I remember driving over to your Grandpa’s house and for the first time since I’ve known him (which is all my life), your Grandpa cried. Your Grandma cried and Mrs. Meeks came over about that time. And we took all your clothes off and counted your toes and just held you and laughed and rejoiced.
I remember everyone in the neighborhood was there when we finally brought you home. Since I couldn’t sleep anyway, I had spent the night before stringing a clothes line across our yard. Putting a big blue letter on each diaper I had spelled out "IT’S A BOY!" They even put a picture of it on the front page of the Montgomery Advertiser.
I remember that it was late before the last excited friend had finally left our home. Your Mother and I took you into your new room, dressed you for bed and knelt on the floor as she held you in her arms. And there as simply and as sincerely as we knew how we thanked God for you. And we dedicated ourselves to be the best parents we possibly could be. And we dedicated you to the Loving Lord Jesus Who had given you to us.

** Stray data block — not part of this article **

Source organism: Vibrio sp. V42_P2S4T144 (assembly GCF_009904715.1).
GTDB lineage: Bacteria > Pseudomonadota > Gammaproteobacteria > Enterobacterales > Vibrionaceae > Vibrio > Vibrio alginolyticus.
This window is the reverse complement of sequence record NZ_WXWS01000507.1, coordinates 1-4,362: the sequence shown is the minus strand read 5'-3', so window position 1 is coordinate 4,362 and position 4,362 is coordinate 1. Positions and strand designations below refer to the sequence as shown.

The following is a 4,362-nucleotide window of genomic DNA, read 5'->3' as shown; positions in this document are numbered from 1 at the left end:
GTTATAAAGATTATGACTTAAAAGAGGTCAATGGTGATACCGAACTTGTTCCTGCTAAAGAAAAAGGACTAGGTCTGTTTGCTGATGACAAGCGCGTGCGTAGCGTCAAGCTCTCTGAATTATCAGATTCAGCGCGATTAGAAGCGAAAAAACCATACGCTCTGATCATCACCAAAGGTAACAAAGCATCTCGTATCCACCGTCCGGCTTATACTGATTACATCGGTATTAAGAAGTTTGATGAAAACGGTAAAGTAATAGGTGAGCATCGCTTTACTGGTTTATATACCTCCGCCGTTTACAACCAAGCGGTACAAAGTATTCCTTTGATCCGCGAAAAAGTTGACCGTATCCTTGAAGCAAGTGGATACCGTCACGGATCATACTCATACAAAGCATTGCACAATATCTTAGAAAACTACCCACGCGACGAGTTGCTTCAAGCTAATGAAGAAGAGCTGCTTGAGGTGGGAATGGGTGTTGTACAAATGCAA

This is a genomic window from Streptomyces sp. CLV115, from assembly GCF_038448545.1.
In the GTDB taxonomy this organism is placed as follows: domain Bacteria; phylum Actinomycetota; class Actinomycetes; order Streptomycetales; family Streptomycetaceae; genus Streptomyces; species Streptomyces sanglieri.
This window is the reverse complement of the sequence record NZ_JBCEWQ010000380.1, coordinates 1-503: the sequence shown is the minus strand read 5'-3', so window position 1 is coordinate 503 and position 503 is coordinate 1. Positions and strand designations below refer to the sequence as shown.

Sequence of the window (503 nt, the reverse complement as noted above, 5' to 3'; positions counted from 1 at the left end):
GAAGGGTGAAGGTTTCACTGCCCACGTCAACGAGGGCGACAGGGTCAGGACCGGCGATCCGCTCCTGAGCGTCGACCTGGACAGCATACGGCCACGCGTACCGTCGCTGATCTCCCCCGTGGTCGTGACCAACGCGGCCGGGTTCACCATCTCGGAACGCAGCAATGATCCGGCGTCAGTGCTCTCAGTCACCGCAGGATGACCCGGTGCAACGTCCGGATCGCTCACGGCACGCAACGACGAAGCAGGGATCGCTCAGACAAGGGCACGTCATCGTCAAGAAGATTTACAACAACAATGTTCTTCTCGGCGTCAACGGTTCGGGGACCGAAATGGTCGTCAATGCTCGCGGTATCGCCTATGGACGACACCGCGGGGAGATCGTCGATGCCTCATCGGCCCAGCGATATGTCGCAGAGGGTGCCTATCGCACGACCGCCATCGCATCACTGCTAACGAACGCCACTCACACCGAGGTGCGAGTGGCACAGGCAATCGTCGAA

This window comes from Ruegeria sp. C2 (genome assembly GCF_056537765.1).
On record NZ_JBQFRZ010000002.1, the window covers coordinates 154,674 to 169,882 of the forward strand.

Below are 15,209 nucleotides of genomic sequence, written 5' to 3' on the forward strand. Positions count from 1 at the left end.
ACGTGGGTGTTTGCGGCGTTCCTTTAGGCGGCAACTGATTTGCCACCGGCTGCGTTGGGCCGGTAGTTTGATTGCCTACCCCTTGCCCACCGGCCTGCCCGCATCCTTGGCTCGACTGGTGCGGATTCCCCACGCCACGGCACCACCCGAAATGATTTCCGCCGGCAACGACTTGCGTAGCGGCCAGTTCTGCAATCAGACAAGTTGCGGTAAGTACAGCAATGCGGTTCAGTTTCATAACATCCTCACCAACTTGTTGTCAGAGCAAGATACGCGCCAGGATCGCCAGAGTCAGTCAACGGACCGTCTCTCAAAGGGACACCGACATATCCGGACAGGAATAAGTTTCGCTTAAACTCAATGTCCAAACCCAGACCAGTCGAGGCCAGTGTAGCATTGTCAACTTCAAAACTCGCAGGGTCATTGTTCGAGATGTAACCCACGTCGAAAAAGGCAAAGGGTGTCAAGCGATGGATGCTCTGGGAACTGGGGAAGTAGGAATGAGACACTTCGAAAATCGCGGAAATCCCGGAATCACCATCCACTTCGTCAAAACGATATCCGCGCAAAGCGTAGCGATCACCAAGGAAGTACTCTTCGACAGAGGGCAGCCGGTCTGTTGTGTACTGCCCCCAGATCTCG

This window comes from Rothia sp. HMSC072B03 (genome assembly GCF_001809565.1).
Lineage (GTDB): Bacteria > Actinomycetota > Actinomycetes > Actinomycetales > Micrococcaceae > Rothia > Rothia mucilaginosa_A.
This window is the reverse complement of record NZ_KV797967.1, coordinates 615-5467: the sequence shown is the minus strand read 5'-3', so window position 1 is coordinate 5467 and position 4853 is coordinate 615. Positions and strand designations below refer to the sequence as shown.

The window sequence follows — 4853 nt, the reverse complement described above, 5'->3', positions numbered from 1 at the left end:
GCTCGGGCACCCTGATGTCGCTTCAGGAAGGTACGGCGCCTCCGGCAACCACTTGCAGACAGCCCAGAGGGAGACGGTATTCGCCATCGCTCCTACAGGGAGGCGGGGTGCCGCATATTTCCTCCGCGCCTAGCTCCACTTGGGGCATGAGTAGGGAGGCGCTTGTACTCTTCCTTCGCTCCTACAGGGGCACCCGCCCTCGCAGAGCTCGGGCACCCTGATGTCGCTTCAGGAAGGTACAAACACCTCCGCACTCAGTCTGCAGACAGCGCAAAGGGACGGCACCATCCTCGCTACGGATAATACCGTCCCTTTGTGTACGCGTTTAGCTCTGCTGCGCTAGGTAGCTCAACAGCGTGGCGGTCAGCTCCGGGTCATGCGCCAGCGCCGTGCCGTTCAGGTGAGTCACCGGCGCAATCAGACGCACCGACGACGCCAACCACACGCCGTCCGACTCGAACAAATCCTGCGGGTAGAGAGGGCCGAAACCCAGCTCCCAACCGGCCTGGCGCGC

I remember all these wonderful and happy events like they were yesterday. But I also vividly remember the fire that flashed in your Grandma’s eyes one day not long after that. She heard someone speak of you as an adoptable child because you were "not wanted" by your birth-mother. It kind of hurt my feelings but it made her lightning-flashy mad. I can well remember the blistering tone of her voice when she rightfully declared that "THIS IS THE MOST WANTED CHILD IN THE WORLD!"
And you still are! In fact, now more than ever